In traditional Chinese medicine, shaved or ground rhino horn has been used for centuries to cure a long list of ailments: fever, rheumatism, gout, snakebites, hallucinations, typhoid, headaches, carbuncles, vomiting, and food poisoning.
Over the past few years, rhino horn has even been suggested to cure cancer. However, like most purported cure-all remedies, rhino horn does not live up to its reputation.
Dr. Albert Lim Kok Hooi, a Malaysian oncologist, remarked “To all this, I say that something that works for everything usually works for nothing. I also say that something that has been used for hundreds or thousands of years does not make it right.”
Indeed, several scientific tests have been commissioned to test the assumptions and educate the public about the alleged curative properties of rhino horn. Studies by researchers at Hoffmann La Roche (in 1983), the Chinese University of Hong Kong (in 1990), and the Zoological Society of London (in 2008) arrived at the same conclusion: rhino horn contains no medicinal properties. None whatsoever.
My friend Dr. Harold Varmus—recipient of the Nobel Prize for his research on cancer and the current director of the U.S. National Cancer Institute—observed that “for rhino horn powder, we have no rationale for its use and no evidence for any benefits.”
He added, “if I had advanced cancer, resistant to conventional treatments, I’d be taking my chances with new drugs that have a basis in science—not with an equally, if not more, expensive horn powder about which only one thing is certain: an extraordinary creature will have suffered and died to produce it.”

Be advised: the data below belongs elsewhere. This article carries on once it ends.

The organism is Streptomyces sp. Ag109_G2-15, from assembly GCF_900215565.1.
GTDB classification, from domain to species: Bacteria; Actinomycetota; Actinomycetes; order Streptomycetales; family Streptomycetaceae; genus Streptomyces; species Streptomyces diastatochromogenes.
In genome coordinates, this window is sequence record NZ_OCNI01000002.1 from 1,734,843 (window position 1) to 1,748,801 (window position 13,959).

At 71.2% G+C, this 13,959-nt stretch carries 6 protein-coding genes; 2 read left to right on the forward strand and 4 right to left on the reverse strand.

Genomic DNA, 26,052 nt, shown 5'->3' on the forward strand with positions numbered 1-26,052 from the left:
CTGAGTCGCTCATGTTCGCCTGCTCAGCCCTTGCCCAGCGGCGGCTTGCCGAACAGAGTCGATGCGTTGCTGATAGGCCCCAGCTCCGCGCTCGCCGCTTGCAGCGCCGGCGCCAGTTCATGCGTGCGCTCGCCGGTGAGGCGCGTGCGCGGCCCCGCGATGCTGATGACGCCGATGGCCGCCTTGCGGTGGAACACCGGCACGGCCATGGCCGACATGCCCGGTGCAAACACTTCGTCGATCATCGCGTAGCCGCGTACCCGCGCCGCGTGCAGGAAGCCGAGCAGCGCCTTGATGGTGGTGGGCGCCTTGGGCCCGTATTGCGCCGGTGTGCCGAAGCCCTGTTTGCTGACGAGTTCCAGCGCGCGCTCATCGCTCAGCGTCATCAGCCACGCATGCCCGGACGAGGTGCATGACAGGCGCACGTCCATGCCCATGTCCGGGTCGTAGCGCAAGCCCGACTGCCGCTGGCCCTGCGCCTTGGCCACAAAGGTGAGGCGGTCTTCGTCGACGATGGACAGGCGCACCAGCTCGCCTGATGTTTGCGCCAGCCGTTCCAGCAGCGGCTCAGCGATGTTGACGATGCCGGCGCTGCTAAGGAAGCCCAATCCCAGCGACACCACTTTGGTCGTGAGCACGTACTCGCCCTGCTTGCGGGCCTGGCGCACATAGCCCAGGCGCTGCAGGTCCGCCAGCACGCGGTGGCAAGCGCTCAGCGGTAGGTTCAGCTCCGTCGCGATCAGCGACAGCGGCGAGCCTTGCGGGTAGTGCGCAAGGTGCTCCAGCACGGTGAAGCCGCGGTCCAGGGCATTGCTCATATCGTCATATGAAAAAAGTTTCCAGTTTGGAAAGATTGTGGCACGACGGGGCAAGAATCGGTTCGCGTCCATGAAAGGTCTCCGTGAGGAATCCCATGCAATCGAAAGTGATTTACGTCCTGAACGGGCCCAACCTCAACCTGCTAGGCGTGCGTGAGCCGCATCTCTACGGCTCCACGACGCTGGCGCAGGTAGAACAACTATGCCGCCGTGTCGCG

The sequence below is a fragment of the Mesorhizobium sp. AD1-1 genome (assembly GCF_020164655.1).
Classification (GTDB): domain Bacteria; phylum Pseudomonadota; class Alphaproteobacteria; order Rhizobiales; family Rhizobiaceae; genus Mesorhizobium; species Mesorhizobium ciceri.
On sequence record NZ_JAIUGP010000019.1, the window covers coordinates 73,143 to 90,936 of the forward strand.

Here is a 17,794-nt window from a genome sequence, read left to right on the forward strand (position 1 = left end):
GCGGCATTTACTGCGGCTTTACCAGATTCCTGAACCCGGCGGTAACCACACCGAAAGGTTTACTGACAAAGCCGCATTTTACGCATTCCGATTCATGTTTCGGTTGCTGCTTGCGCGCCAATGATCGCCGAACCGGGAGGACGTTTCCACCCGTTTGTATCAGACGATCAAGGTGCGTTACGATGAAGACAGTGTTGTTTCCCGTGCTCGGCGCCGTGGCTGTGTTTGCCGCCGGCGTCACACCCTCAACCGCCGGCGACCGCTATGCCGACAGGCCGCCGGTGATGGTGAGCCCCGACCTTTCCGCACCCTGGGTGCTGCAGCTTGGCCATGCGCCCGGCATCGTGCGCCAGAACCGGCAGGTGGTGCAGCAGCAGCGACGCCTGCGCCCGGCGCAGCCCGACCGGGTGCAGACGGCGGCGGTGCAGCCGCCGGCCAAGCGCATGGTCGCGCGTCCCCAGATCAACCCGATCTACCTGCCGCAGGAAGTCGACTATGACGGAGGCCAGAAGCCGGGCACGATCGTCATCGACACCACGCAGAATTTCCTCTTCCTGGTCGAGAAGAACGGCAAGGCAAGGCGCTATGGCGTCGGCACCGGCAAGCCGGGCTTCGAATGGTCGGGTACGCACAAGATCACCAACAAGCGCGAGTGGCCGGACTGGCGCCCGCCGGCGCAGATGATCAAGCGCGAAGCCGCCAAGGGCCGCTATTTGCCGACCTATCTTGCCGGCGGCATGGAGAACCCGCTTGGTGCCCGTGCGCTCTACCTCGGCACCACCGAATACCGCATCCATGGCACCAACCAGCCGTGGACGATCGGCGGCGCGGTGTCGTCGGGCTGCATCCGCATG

There is no scientific proof that rhino horn is an effective anti-cancer therapy. Nevertheless, some have called for scientific evidence proving that rhino is not beneficial for the treatment of cancer or any other ailment. This may be a clever debating point, but the truth is that proving a negative assertion is impossible.
There are traditional medicines that have proven to be effective for treating a variety of diseases and have saved millions of lives. For instance, two of the major drugs used to treat malaria—quinine and artemisinin—originate from traditional Amazonian and Chinese medicine. And, willow bark extract containing salicylic acid (the active ingredient in Aspirin) has been used effectively since the time of Hippocrates to alleviate headaches, pains, and fevers. But, like all remedies, traditional medicine is of value only when its use is rooted in facts as opposed to fads, such as the supposed anti-cancer properties of rhino horn.
Moreover, international law prohibits the killing of endangered animals for any purpose, including for medicine. That’s why patients must be careful to ensure that their medicinal choices—whether traditional or not—are based on reputable science, have a history of effectiveness, and do not threaten endangered animals.
The senseless killing of rhinos is not only an act of cruelty and immorality, but also leads sick people to invest hope—and large sums of money—in a fake cure in lieu of effective anti-cancer therapies. If it continues, many people will die along with many rhinos, all needlessly.
US Under Secretary Robert D. Hormats